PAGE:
The Congressional Budget Office (CBO), an independent, non-partisan agency, reported on March 13 that the House Republican bill to repeal the Affordable Care Act (ACA) would reduce access to healthcare coverage for 24 million people over ten years. Republican leaders from the White House and Congress dismissed the CBO’s findings and defended their proposal, while signaling a willingness to make changes to the bill to address the concerns of their Republican colleagues. In an effort to assuage conservatives, President Trump recommended adding provisions to allow states to impose work requirements, premiums, and emergency-room copayments within Medicaid.
The House Budget Committee agreed by a 19-17 mostly party-line vote on March 16 to advance the legislation to the full House, which is expected to vote on it this week. Three Republicans – Senators Mark Sanford (SC), Dave Brat (VA) and Gary Palmer (AL) – voted against the motion.
Several Republican senators warned against repealing the ACA without a fully developed plan for a replacement. Others expressed concerns that the House plan would harm states that had expanded access to Medicaid, which provides health insurance to more than 70 million low income people, and would result in steep cost increases. The CBO reported that the repeal bill would cut Medicaid spending by a quarter over the next 10 years, a reduction of $880 billion that would lead to a 17% reduction in enrollees and/or require states to shoulder more of the cost burden. More conservative House Republicans argued that the repeal bill does not go far enough. They prefer ending the ACA’s Medicaid expansion sooner and reducing tax credits that would be provided in the House bill to help people pay for private health insurance.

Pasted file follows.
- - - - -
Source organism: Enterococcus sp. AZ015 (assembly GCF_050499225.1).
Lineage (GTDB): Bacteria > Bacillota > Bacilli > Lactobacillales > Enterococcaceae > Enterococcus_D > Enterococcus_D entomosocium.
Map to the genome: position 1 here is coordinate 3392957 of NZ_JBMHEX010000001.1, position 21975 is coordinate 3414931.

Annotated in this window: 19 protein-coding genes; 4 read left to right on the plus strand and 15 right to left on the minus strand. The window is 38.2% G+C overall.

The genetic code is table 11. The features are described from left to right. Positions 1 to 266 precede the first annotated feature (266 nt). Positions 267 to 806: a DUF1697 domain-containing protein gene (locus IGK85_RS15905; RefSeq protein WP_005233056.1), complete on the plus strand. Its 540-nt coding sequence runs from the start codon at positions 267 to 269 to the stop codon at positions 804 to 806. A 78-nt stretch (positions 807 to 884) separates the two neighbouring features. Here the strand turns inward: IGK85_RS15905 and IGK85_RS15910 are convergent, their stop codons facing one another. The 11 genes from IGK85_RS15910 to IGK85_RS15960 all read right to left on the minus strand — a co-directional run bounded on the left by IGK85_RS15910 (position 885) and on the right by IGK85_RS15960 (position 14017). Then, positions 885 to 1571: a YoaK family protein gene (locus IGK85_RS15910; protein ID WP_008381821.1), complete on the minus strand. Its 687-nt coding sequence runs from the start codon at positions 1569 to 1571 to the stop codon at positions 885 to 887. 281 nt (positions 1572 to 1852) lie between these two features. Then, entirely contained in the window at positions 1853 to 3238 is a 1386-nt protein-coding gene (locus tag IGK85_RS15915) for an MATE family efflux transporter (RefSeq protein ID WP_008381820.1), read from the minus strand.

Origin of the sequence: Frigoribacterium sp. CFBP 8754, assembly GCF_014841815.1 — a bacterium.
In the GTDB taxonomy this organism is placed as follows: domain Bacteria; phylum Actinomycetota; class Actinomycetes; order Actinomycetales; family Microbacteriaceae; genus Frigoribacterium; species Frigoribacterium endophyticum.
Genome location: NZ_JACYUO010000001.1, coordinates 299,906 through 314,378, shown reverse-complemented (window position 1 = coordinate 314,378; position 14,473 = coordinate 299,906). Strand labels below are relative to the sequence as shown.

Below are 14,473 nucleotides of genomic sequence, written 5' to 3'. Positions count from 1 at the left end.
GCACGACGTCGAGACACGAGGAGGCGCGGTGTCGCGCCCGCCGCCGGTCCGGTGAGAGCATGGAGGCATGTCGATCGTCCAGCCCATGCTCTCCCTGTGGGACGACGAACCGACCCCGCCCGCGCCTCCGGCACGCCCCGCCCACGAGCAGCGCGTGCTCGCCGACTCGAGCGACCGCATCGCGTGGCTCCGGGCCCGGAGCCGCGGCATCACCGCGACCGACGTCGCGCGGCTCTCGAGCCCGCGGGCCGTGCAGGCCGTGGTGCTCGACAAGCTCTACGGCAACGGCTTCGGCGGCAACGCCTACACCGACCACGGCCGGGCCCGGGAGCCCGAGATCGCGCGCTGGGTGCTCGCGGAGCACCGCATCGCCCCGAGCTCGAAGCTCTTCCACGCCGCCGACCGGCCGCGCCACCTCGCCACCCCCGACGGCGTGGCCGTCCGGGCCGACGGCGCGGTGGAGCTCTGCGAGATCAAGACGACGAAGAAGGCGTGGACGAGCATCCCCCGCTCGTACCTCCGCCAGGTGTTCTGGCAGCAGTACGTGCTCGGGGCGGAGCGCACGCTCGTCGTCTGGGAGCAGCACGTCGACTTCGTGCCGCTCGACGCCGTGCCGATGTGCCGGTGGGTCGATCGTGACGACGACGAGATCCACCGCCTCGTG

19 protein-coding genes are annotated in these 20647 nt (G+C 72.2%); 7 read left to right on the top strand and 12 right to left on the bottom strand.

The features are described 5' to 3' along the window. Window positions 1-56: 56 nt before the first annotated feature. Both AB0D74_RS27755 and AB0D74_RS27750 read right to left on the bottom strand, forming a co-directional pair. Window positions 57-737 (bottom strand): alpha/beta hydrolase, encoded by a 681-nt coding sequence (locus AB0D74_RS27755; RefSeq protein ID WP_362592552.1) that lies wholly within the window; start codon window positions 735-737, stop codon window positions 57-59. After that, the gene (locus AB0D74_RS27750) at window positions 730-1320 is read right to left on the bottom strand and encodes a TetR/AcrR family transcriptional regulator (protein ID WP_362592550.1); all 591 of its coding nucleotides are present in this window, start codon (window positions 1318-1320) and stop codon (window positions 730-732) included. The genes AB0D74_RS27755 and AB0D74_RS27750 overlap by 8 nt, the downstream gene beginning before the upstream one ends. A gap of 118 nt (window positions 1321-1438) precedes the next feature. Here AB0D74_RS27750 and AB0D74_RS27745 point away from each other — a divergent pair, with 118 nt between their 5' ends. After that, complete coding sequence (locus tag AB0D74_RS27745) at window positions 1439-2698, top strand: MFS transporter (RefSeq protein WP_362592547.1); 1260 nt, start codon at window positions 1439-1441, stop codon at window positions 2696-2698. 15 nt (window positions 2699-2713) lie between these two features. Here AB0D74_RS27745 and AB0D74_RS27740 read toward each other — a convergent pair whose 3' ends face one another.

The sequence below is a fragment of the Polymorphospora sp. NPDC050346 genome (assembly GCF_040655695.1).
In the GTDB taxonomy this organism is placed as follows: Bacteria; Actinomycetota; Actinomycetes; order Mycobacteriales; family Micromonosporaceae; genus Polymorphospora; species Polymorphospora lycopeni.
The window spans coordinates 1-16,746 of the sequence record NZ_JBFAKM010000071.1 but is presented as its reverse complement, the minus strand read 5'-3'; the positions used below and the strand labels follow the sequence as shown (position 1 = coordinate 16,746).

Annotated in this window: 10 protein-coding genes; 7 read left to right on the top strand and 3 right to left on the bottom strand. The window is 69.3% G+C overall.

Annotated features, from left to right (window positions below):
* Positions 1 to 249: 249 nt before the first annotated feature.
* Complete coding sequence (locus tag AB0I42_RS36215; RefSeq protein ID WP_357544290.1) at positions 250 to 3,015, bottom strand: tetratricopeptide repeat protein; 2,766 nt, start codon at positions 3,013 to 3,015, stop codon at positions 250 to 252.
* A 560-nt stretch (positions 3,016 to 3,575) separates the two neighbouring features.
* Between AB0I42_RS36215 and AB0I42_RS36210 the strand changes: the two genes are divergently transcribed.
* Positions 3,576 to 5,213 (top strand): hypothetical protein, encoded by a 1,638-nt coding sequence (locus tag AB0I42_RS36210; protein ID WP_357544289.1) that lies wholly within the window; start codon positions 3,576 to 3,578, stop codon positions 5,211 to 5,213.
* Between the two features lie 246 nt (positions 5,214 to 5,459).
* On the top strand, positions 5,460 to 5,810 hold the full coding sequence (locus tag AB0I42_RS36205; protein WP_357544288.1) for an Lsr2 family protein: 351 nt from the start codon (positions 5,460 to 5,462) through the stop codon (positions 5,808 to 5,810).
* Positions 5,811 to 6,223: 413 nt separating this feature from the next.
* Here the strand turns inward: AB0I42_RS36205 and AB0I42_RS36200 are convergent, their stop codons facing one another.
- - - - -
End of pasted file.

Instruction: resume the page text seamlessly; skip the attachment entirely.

To garner more support in the House, President Trump has asked Republican leaders to add provisions to the healthcare repeal bill to allow states to restrict access to Medicaid by imposing work requirements, premiums, emergency-room copayments, and other changes that would make it more difficult for low income people to access the assistance.
Senate Democrats, led by Senator Chuck Schumer (D-NY), continued to oppose all efforts to repeal and replace the ACA. "More and more Republicans don't like [the House bill], and Democrats are totally united against it,” Mr. Schumer said. “Democrats are going to stand strong, stay united, and fight tooth and nail against Trumpcare until our Republican friends drop their repeal effort for good.”